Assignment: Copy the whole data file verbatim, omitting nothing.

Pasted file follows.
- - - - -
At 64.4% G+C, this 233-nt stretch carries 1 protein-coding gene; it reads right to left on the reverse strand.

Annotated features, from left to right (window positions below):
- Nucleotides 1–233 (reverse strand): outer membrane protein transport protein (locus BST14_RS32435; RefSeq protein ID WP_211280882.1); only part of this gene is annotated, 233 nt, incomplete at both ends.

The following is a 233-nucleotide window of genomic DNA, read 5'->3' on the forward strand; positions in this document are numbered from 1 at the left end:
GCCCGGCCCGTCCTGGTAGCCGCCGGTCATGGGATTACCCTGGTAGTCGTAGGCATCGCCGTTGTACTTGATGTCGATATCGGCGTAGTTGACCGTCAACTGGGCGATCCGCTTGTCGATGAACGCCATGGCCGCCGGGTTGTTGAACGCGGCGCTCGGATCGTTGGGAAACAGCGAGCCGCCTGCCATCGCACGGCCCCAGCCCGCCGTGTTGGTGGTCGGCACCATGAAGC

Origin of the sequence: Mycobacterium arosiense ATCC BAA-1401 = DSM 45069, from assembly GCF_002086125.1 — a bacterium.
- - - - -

At 64.4% G+C, this 233-nt stretch carries 1 protein-coding gene; it reads right to left on the reverse strand.

Annotated features, from left to right (window positions below):
- Nucleotides 1–233 (reverse strand): outer membrane protein transport protein (locus BST14_RS32435; RefSeq protein ID WP_211280882.1); only part of this gene is annotated, 233 nt, incomplete at both ends.

The following is a 233-nucleotide window of genomic DNA, read 5'->3' on the forward strand; positions in this document are numbered from 1 at the left end:
GCCCGGCCCGTCCTGGTAGCCGCCGGTCATGGGATTACCCTGGTAGTCGTAGGCATCGCCGTTGTACTTGATGTCGATATCGGCGTAGTTGACCGTCAACTGGGCGATCCGCTTGTCGATGAACGCCATGGCCGCCGGGTTGTTGAACGCGGCGCTCGGATCGTTGGGAAACAGCGAGCCGCCTGCCATCGCACGGCCCCAGCCCGCCGTGTTGGTGGTCGGCACCATGAAGC

Origin of the sequence: Mycobacterium arosiense ATCC BAA-1401 = DSM 45069, from assembly GCF_002086125.1 — a bacterium.